Campbell was able to print and distribute so many copies of The Christian Baptist and other publications, because he could for a time mail them free to subscribers. In 1828 he became postmaster of his little town, Buffaloe, which he renamed Bethany because another post office in Virginia already had the name Buffalo. As postmaster he had franking privileges and thus mailed over 9000 magazines, books, and letters, free of charge to his followers throughout the country and abroad. In 1830 this franking privilege was withdrawn from postmasters, perhaps in response to Campbell's actions. He however continued as postmaster for almost thirty years.(13)

In 1830, Campbell determined he would end the Christian Baptist, and begin a new religious periodical. He had begun to have several differences of opinion with the Baptists, and many Baptist associations were expelling Campbell's followers. By 1832, Campbell's movement was no longer part of the Baptist Church. Campbell was also afraid that "Christian Baptist" was becoming the name of his followers, a non-scriptural name less appropriate than the biblical "Disciples" he preferred.(14) He wanted his new periodical to have a more positive thrust than the Christian Baptist, and hoped it would promote the reform of religion that would prepare the world for the second coming of Christ.(15) Thus monthly from 1830 to 1863 Campbell edited and published The Millennial Harbinger.

For forty-one years, then, Campbell published a monthly religious periodical, doing most of the writing, much of the proofreading, and in charge of the printing and distribution. These periodicals were the heart of Campbell's publishing program and extended his influence throughout the nation and the world. Many people, some as far away as England and Australia, became followers of Campbell's reforming movement without ever personally meeting him or any of his followers, but by reading these periodicals.(16)

Campbell's Debates

Along with his efforts as a publisher, Campbell gained fame as a public debater. As mentioned above, his debate with the Presbyterian Walker on baptism was published and helped convince him of the power of the press. His next debate was with another Presbyterian preacher, W.L. Maccalla, also on the subject of baptism. The debate was held in Washington, Kentucky, in October 1823, and Campbell determined to publish the debate himself as soon as possible. The purchase of printing equipment in 1823 enabled him not only to publish the Christian Baptist, but also to publish the debate with Walker in 1824. The published debate, over 400 pages long, was not a verbatim transcript, but was recreated from the notes of Campbell and his followers. It is no wonder then that Maccalla objected to its publication.(17)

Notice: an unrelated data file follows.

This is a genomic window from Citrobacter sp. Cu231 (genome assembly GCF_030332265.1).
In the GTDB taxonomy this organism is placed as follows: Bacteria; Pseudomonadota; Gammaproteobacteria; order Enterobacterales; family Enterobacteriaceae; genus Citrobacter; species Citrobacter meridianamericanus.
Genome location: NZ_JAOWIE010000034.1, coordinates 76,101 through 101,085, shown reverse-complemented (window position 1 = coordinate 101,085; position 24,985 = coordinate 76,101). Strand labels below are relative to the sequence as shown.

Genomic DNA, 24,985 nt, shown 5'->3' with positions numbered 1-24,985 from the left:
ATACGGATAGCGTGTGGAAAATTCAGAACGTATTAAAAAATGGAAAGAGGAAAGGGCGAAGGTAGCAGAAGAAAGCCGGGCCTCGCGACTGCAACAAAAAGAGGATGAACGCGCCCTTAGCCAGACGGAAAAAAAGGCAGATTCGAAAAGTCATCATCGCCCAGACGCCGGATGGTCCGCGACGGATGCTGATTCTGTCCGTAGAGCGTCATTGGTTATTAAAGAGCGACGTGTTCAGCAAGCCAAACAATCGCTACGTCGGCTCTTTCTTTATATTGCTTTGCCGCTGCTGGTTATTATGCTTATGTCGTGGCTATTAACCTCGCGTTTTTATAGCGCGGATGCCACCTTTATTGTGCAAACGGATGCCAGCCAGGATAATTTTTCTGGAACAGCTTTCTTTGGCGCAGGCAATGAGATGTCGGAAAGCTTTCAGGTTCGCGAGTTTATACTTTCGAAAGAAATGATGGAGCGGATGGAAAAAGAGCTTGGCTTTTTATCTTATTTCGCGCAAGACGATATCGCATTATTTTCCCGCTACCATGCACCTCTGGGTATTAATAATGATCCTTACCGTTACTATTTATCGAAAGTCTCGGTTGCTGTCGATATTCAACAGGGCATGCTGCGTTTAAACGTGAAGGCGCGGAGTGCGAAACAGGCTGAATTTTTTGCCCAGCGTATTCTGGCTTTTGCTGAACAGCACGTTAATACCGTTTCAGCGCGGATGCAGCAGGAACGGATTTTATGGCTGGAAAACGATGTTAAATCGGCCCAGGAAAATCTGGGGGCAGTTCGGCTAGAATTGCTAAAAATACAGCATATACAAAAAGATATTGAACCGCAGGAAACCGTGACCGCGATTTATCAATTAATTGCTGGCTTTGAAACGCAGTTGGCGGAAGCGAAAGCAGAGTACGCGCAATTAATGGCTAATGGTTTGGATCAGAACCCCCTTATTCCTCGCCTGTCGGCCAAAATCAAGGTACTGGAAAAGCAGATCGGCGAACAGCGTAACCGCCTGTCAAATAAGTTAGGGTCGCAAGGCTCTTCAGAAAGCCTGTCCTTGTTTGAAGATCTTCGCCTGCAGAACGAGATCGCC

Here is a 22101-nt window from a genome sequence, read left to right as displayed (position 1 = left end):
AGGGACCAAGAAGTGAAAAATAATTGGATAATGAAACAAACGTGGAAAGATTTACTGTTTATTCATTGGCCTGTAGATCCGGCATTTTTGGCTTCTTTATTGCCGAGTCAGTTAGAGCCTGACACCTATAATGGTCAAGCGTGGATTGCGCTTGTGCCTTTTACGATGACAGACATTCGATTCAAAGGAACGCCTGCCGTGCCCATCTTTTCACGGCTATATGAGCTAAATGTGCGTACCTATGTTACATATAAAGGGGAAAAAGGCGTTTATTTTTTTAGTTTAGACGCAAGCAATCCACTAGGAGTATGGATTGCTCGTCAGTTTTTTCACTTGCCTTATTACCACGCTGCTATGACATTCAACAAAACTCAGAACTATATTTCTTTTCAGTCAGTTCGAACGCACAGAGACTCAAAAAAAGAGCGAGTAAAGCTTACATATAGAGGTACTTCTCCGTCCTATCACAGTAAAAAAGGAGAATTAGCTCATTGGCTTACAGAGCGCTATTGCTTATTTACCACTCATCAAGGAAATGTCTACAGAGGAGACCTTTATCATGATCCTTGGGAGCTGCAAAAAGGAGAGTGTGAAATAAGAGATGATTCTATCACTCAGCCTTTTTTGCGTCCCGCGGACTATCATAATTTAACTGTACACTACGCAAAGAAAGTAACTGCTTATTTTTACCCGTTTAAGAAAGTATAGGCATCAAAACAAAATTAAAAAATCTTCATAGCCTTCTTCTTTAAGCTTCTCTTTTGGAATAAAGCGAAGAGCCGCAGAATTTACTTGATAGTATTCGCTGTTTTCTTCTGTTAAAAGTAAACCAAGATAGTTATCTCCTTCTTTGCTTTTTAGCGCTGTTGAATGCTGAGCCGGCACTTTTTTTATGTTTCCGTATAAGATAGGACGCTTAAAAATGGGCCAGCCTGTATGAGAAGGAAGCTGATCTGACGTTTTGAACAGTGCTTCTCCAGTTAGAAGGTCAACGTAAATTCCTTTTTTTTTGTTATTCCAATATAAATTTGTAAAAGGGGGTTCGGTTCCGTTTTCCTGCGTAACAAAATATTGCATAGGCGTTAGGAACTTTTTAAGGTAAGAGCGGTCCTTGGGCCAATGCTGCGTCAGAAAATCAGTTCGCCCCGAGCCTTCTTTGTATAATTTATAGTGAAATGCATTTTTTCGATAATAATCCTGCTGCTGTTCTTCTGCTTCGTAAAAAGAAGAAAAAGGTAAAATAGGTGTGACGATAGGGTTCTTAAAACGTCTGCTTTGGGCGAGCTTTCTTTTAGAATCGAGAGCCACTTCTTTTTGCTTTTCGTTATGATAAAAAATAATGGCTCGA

Campbell's next debate made him world famous. In his first two debates he had defended the Baptist view of baptism against the Presbyterian practice of sprinkling infants. In 1829 he was called upon to defend Christianity itself against the views of the famous British "skeptic" Robert Owen, best known for his utopian community in New Harmony, Indiana. The debate, which took place in Cincinnati, received press coverage from throughout the country. Campbell arranged for a stenographer to record the debate verbatim, and he paid Owen for his rights to the printed debate. Just a few months after the debate, the printed version came from the Campbell press, two volumes in one, a total of 552 pages. The debate sold well and was reprinted a few years later by a London Press.(18)

Campbell's last two public debates, with the Roman Catholic bishop John B. Purcell in 1837 and with the Presbyterian N.L. Rice in 1844, were not published by the Campbell Press but by various other publishers. The wide distribution of all Campbell's debates made his a household name in America by mid-century.

Bible Translation and Hymnals

Early in 1826, Campbell began to work on a new translation of the Bible. He felt the Authorized or King James Bible had been a good translation, but that changes in the English language had caused several passages in that version to become obsolete. He did not make this translation completely from scratch, but generally followed the translations of three Scottish scholars--George Campbell, James MacKnight, and Philip Doddridge--giving them credit on the new translation's title page. This translation, popularly known as "The Living Oracles" came forth from the Campbell Press in an octavo edition of 550 pages in 1826.(19) A second emended edition was published in 1828, with other editions, including a pocket size edition and a Welsh language edition, being issued through the years.

Campbell's was the first truly modern translation of the Bible. Besides updating language, it also translated certain terms that the King James version had really only transliterated. For example, in Campbell's version "baptize" is replaced by "immerse." This was also the first English translation to be based on the work of Johann Griesbach and other textual critics who had improved the text of the Greek New Testament.(20) Campbell's translation did not have a wide appeal beyond his own movement and was particularly opposed by those groups practicing infant sprinkling, since it used "immerse", not "baptize." Baptists also opposed it since it made John not "the Baptist", but "the Immerser."(21)

Taking his view from Paul's injunction in Ephesians 5:19 and Colossians 3:16 to "sing psalms, hymns, and spiritual songs," Campbell felt the practice of only singing Psalms in worship was not enough. He therefore compiled his own hymn book entitled, Psalms, Hymns, and Spiritual Songs, which came from his press in 1828. This first hymnal had only 125 songs, all selected from other hymnals, and contained no musical notes, only a notation of the proper meter for each hymn. Campbell was opposed to notes in hymnals, since he felt the emphasis in singing should be on the teaching contained in the words, not on the beauty of the music.(22)

The Campbell hymn book grew in size with each subsequent edition. Beginning with the fifth edition in 1838, the book was stereotyped to make printing of subsequent runs easier. In 1864, Campbell gave the copyright of the book to the American Christian Missionary Society. The Society published its first edition in 1865, the same year Campbell published the last edition of the hymnal from his own press. By that time the hymnal contained 1324 songs.(23)